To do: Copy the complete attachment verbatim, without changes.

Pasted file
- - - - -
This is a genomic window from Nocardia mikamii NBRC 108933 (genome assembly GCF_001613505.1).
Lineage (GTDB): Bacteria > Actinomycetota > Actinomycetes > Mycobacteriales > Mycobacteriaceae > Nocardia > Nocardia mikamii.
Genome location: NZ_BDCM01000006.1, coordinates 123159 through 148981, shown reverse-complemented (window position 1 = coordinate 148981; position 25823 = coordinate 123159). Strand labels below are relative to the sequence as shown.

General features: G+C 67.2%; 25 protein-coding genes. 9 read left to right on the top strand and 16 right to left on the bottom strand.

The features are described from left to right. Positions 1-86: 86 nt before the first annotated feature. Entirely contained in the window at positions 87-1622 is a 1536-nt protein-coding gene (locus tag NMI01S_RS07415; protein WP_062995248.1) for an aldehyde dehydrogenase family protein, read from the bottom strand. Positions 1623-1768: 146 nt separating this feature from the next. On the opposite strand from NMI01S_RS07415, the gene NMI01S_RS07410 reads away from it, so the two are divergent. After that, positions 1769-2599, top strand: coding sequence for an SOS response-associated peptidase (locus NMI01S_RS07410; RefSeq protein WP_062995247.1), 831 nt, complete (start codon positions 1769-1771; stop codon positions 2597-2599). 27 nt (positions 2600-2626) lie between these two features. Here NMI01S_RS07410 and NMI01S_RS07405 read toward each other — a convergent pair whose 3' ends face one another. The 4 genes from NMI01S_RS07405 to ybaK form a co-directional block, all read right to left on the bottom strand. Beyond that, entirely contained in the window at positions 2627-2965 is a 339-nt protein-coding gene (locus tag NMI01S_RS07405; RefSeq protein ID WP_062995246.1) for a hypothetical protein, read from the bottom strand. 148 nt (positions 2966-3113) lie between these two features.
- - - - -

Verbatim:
This is a genomic window from Nocardia mikamii NBRC 108933 (genome assembly GCF_001613505.1).
Lineage (GTDB): Bacteria > Actinomycetota > Actinomycetes > Mycobacteriales > Mycobacteriaceae > Nocardia > Nocardia mikamii.
Genome location: NZ_BDCM01000006.1, coordinates 123159 through 148981, shown reverse-complemented (window position 1 = coordinate 148981; position 25823 = coordinate 123159). Strand labels below are relative to the sequence as shown.

General features: G+C 67.2%; 25 protein-coding genes. 9 read left to right on the top strand and 16 right to left on the bottom strand.

The features are described from left to right. Positions 1-86: 86 nt before the first annotated feature. Entirely contained in the window at positions 87-1622 is a 1536-nt protein-coding gene (locus tag NMI01S_RS07415; protein WP_062995248.1) for an aldehyde dehydrogenase family protein, read from the bottom strand. Positions 1623-1768: 146 nt separating this feature from the next. On the opposite strand from NMI01S_RS07415, the gene NMI01S_RS07410 reads away from it, so the two are divergent. After that, positions 1769-2599, top strand: coding sequence for an SOS response-associated peptidase (locus NMI01S_RS07410; RefSeq protein WP_062995247.1), 831 nt, complete (start codon positions 1769-1771; stop codon positions 2597-2599). 27 nt (positions 2600-2626) lie between these two features. Here NMI01S_RS07410 and NMI01S_RS07405 read toward each other — a convergent pair whose 3' ends face one another. The 4 genes from NMI01S_RS07405 to ybaK form a co-directional block, all read right to left on the bottom strand. Beyond that, entirely contained in the window at positions 2627-2965 is a 339-nt protein-coding gene (locus tag NMI01S_RS07405; RefSeq protein ID WP_062995246.1) for a hypothetical protein, read from the bottom strand. 148 nt (positions 2966-3113) lie between these two features.